• joins deep petrosal n. which carries SNS fibers @ foramen lacerum
  • these two together become n of pterygoid canal –> pterygopalatine fossa
  • PNS fibers synapse in pterygopalatine ggl
  • post ggl fibers from ggl run to lacrimal gland via zygomatic br of V2 & lacrimal n of V1
  • also supplies glands of nasal mucosa (via post nasal n) and palate ( Gr palatine n = hard palate, Lsr Palatine n = soft palate)

SNS pathway:

  • SNS post ggl fibers are from the superior cervical ggl
  • these fibers run with deep petrosal n.
    • deep petrosal n is from plexus on int. carotid ggl

Submandibular & Sublingual gland & glands of Oral Mucosa

*Submandibular ggl = lies on surface of Hyoglossus m inf to submandibular duct

PNS pathway:

  • Chorda Tympani, comes from CN VII just above stylomastoid foramen
  • the nerve cross medial to malleus and passes thru petrotympanic fissure
  • joins lingual n of V3 in Infratemporal fossa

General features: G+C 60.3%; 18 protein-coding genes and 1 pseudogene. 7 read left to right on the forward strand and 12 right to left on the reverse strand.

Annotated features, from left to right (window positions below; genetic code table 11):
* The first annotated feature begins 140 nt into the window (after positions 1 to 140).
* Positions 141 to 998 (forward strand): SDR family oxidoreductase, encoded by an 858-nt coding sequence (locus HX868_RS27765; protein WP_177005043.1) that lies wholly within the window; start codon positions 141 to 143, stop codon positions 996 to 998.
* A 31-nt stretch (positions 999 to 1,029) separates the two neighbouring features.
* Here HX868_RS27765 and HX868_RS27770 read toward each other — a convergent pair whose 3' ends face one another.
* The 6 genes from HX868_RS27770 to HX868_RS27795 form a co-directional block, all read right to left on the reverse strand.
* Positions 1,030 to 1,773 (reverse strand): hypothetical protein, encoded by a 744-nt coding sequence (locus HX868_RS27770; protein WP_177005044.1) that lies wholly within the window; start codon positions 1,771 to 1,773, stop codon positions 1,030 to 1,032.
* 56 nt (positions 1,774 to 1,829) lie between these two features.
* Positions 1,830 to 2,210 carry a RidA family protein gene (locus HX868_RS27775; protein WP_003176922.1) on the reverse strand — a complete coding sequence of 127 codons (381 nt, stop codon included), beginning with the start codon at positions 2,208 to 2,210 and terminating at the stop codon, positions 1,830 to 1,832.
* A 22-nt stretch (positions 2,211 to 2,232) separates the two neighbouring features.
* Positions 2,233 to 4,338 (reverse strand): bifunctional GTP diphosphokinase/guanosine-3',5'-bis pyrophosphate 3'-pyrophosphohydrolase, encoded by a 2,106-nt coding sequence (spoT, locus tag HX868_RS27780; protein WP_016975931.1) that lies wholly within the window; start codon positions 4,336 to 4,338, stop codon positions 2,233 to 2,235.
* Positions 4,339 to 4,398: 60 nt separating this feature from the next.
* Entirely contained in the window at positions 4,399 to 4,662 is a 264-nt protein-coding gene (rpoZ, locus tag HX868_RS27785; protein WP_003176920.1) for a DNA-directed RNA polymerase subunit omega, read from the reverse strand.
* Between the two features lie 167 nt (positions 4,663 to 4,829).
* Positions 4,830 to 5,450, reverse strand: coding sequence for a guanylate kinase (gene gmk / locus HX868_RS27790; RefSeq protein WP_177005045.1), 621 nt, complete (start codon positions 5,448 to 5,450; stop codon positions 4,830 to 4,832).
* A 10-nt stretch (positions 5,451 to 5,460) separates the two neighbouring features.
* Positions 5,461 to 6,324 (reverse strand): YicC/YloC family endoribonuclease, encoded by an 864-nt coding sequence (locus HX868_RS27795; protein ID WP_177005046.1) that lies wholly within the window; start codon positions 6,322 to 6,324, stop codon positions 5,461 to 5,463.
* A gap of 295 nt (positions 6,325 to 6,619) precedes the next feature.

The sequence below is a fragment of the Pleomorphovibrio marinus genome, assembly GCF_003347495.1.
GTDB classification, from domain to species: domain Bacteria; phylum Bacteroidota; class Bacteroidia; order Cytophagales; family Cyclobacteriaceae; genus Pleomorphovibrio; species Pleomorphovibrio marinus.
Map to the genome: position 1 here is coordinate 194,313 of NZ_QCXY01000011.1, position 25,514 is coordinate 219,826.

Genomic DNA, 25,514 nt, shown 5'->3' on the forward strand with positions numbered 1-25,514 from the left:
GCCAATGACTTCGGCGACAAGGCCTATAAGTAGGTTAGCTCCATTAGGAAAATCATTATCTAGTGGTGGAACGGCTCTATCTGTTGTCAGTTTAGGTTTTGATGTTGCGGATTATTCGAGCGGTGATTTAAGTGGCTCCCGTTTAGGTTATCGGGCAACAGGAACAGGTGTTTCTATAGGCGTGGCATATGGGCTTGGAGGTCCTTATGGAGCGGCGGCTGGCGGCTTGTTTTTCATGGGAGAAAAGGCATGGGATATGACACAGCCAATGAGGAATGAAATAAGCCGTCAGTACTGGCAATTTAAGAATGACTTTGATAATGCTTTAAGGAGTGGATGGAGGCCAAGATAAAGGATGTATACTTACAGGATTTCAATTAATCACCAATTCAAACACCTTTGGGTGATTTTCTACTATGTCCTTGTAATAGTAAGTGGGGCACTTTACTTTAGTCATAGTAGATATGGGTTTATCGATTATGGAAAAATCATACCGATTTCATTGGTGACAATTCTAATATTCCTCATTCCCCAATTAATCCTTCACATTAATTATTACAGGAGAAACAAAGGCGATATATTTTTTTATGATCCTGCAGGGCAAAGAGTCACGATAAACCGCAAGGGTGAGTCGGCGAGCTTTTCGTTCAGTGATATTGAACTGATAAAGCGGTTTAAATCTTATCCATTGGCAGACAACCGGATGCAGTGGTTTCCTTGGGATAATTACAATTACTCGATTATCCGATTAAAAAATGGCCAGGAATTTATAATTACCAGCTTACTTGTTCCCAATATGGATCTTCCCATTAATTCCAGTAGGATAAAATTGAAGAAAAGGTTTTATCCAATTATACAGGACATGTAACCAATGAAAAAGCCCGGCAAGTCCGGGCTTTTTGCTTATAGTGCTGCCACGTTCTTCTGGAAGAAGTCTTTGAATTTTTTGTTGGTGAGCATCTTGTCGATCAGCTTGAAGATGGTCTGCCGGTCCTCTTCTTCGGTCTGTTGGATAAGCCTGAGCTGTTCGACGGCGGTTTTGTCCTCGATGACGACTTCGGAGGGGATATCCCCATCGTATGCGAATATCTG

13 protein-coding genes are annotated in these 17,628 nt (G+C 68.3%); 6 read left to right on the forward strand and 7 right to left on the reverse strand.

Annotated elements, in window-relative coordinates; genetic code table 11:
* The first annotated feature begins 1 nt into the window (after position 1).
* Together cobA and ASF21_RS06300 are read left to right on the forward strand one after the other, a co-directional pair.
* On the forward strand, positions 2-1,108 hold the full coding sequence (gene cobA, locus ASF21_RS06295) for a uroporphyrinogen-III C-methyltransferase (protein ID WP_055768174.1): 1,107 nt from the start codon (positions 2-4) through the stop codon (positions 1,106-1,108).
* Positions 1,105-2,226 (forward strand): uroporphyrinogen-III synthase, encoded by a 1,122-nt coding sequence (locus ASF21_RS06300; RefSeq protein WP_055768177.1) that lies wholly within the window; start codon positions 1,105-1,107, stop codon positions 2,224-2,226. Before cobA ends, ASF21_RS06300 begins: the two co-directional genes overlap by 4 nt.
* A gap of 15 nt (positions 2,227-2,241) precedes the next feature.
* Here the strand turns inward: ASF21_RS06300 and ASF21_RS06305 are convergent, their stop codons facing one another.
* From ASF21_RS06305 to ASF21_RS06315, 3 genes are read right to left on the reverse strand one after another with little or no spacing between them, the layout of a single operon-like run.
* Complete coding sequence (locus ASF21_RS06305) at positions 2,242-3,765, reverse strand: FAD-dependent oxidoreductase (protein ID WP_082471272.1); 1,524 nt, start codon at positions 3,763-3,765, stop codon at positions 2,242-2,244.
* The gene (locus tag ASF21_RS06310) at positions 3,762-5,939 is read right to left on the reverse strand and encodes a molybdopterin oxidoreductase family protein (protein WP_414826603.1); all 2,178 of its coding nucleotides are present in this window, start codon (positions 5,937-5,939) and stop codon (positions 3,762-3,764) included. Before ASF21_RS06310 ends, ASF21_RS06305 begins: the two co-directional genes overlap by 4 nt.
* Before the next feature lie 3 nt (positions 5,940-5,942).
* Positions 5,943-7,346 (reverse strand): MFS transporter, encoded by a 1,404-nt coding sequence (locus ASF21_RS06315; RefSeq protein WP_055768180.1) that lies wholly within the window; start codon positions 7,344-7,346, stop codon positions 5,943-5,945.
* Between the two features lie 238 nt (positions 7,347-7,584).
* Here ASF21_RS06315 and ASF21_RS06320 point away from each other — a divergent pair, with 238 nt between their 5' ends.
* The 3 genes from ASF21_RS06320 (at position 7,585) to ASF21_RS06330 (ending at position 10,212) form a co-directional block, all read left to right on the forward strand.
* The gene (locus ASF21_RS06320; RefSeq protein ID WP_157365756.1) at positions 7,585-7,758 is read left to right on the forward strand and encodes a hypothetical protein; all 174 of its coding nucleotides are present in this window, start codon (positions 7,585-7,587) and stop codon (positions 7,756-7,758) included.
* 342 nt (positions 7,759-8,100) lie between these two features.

• PNS fibers synapse in submandibular ggl
  • post ggl fibers from ggl run w/ arteries to supply Submandibular gland, Sublingual gland, & glands of Oral mucosa,

SNS pathway:

  • SNS post ggl fibers are from superior cervical ggl
  • these fibers run thru, BUT DO NOT SYNAPSE  in submandibular ggl,
  • then run with PNS post ggl fibers

Parotid Gland

* Otic ggl = located b/w tensor veli palatini & V3, inf to foramen ovale

PNS pathway:

  • Tympanic n arises from CN IX and emerges from jugular foramen
  • n enters the middle ear via the tympanic canaliculus in petrous part of  temporal bone
  • tympanic n forms the tympanic plexus — and lesser petrosal n emerges from this plexus
  • lesser petrosal leaves skull via foramen ovale
  • PNS fibers from it synapse in otic ganglion
  • post ggl fibers from ggl RUN W/ auriculotemporal n (from V3) to supply parotid gland

SNS pathway:

  • SNS post ggl fibers are from superior  cervical ggl via a plexus around middle meningeal a
  • post ggl fibers run w/ PNS post ggl fibers on auriculotemporal n
  • help supply a/v of parotid gland

Orbital region

*Ciliary ggl = b/w optic n and lateral rectus m.

PNS pathway:

  • CN III and its divisions run to ciliary ggl
  • post ggl fibers from ciliary ggl pass to ciliary m & sphincter pupillae m
  • constrict pupil of eye, help with lens of eye